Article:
Two-weeks at Goethe Institut and Helmut Schippert already feels at home, as he makes plans for its future
Having worked with the Goethe Institut / Max Mueller Bhavan for the past 29 years, the new director of the Chennai operations, Helmut Schippert, hopes to put his experience to use here, for the next six years. Before his posting in India, Schippert, 60, worked in places like Chile, Paris and France. “In this job, it is only the body that gets old, not the mind and soul,” he insists. Well versed in French, German, English and Spanish, Schippert is confident he will be able to interact in fluent Tamil in a few weeks, courtesy Tamil classes that he has taken up, along with his wife. “Here at the Institut we have a teacher who will be teaching us Tamil,” he reveals.
Besides retaining already existing campaigns, the new director has a list of new ideas. “I truly believe in artistic intervention in urban development. So in September, we will have a street art event which does not include just paintings but sculptures, graffiti, dance and music,” says Schippert, who aims to bring more focus on serious subjects like water and gender inequality. “In a country where water is considered holy, people don’t see the importance of preserving it. I wish to reflect upon these subjects both artistically and academically,” he says. A graduate of Heidelberg University in Germany, Schippert, also points out that with this year, 1,000 schools in India will have German on their curriculum.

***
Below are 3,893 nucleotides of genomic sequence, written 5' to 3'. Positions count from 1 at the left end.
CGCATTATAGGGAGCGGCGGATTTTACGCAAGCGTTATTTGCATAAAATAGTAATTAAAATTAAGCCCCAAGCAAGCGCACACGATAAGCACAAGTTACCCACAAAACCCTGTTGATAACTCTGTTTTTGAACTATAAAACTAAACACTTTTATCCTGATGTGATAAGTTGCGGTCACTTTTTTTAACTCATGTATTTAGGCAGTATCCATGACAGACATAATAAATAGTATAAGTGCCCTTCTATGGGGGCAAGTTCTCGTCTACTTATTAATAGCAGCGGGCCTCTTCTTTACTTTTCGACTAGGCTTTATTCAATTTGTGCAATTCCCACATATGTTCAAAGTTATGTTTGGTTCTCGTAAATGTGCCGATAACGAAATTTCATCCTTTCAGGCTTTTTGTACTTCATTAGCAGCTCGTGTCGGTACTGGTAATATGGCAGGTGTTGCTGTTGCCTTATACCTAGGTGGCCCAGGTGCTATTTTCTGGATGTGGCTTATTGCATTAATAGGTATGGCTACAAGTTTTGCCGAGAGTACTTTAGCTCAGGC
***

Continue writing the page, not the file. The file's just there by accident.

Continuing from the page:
Next up wil be Ruptures, in collaboration with Basement 21, by dancer Padmini Chettur. “This project is an artistic way of reflecting Goethe Institut, the people who work here, who come here to learn, the teachers, watchmen and everybody else. There will be artistic representation of even the building and social and environmental surroundings,” he says. Also, expect sound installations inside the Institut, another idea the director loves. “I would like to focus on German movies and bring some of the non-serious, blockbusters to the city and show them the other aspect of world cinema,” says Schippert who is a fan of our food too. “I love the word masala. Not just food wise but culturally as well.”
— Mrinalini Sundar